This concerns the likes of Evans, who warned that increasing reliance on such products could drive illegal deforestation. “Reduction is always going to be better than switching,” she told MPs. Paula Chin from WWF, also giving evidence, cited research from 2018 that estimated switching all UK packaging from plastic to other materials could triple associated carbon emissions. There is a “fine balance” between tackling plastic pollution and achieving net zero, she said.
This is the tightrope the government is now walking. Net zero now arguably overshadows plastic as the environmental topic politicians want to talk about. And speak to industry and there is a growing frustration that the promise of progressive policies to deal with waste – including plastic – have begun to peter out.
More consultations are expected early in the New Year on extended producer responsibility (EPR) for packaging as well as consistency in waste collections. There will also be more consultation on the deposit return scheme, which has now been delayed until 2024 due to covid.
A plastics tax will however come into force in April. This places a £200 per tonne levy on producers or importers of plastic packaging if they do not include 30% recycled content. This is already helping to “re-shore” some of the plastic packaging rather than export it, according to plastic industry experts.
Data sent by Wrap from the national packaging waste database shows 51% of the 1.2m tonnes of plastic packaging was recycled in 2020 – 41% of it in the UK; in 2018 that figure was 35%. “There has been quite a lot of investment since the plastics tax was first proposed,” Barry Turner from the British Plastics Federation told the committee.
But he and others remain frustrated that EPR and the tax won’t be introduced at the same time.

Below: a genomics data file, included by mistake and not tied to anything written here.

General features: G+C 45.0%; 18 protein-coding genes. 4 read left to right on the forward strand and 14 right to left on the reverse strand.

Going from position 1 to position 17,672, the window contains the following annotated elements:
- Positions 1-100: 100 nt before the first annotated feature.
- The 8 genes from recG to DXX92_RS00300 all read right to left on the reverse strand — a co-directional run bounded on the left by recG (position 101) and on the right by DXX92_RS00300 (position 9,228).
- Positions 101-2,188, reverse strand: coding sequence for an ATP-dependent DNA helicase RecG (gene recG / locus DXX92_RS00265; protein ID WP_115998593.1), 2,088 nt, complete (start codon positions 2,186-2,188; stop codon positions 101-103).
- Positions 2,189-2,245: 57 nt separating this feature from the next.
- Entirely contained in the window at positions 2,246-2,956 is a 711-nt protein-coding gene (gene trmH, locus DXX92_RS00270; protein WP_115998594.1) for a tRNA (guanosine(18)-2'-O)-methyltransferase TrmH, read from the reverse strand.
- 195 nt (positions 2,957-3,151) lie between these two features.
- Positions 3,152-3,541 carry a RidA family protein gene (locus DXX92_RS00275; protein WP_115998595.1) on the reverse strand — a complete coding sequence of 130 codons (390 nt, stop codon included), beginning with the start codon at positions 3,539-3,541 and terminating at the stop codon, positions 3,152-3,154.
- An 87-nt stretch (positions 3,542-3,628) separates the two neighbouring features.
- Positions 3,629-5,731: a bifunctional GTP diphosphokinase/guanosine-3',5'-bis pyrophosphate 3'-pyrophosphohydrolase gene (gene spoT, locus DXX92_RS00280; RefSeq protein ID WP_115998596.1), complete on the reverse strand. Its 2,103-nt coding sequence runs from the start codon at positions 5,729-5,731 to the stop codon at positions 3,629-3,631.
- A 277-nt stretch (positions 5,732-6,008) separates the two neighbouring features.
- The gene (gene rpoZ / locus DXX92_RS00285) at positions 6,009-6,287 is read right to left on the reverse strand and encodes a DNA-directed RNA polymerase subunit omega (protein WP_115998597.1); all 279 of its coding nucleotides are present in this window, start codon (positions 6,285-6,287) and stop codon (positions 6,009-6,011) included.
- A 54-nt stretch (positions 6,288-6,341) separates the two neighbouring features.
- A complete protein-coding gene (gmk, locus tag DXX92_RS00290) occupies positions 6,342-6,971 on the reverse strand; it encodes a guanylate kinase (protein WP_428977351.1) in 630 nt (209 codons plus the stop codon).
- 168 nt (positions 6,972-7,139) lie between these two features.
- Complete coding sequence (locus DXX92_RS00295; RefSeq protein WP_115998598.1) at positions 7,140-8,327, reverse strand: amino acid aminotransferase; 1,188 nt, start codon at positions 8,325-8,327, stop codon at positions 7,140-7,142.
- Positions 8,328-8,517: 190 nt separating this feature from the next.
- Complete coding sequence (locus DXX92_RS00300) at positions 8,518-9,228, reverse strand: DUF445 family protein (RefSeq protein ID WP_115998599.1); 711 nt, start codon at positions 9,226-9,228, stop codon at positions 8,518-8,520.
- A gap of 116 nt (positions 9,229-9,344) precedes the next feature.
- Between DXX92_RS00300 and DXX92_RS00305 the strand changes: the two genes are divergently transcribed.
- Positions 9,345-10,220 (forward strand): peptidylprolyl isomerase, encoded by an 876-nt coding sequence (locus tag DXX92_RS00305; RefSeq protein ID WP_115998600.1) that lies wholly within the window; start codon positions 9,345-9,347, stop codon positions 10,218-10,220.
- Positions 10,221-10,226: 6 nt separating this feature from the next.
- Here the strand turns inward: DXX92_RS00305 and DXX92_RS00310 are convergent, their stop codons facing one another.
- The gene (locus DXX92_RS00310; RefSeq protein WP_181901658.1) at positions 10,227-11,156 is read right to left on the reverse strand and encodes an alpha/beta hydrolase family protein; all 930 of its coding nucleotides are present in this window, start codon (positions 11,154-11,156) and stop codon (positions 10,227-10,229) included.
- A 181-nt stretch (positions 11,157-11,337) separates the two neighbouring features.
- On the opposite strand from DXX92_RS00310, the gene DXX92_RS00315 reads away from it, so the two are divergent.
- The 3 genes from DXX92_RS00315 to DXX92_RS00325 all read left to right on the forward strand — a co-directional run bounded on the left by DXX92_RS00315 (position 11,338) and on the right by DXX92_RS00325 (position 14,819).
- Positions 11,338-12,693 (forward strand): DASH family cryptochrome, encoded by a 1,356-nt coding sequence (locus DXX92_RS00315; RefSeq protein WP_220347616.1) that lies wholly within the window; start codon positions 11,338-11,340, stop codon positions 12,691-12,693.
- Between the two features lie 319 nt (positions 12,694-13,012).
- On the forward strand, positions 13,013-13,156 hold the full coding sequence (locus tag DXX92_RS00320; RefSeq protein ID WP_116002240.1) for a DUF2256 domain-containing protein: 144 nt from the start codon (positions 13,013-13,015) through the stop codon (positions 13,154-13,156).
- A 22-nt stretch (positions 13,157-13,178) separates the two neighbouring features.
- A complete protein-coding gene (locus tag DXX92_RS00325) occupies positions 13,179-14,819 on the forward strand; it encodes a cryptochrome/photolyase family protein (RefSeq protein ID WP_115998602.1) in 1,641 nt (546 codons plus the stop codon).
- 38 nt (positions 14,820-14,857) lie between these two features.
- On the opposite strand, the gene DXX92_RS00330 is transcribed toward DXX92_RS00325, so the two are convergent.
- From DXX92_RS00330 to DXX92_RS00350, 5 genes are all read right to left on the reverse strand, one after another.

Revenue from the plastic tax should have been diverted to help build new processing plants following delays to other policies, according to the Chartered Institution of Waste Management.
Indeed, the longer EPR, DRS and harmonised collections take, the more worried everyone gets about having sufficient infrastructure. Wrap reckons 550,000 tonnes of new capacity is needed to meet a 70% recycling rate. The increase in domestic capacity in recent years is a “really good story” says Bird, with recycled content also up to 18% across pact signatories.
Still, a lot of companies are waiting for clarity from government on how consistent collection, DRS and EPR are going to work. “Are we going to be able to build enough facilities quickly enough to be able to recycle all the stuff that we’re collecting?” Bird wonders.
Certainly not through tax and industry-led agreements and targets alone. Yet the government appears set on such agreements: its waste prevention programme - for which consultation responses are currently being reviewed - relies heavily on them to deliver progress not just on plastic packaging but in other sectors like textiles, food and construction. “I could have written that [document] in a fortnight in a dark room,” explains Adam Read, external affairs director at Suez. “It won’t deliver anything.”
As far as plastic packaging goes, too much is still ending up in residual waste (25%, according to DEFRA) and too little is easily and effectively recyclable (64%, according to Wrap’s latest report, which is the same as a year ago).
That isn’t to say the voluntary programmes have been pointless. Organisations like EMF and Wrap have to tread a fine line – push too hard and engagement falls away; remain too light touch and criticism of their approach grows. “We need government policy but we don’t have to wait for it,” says Bird. Not everyone will be as patient.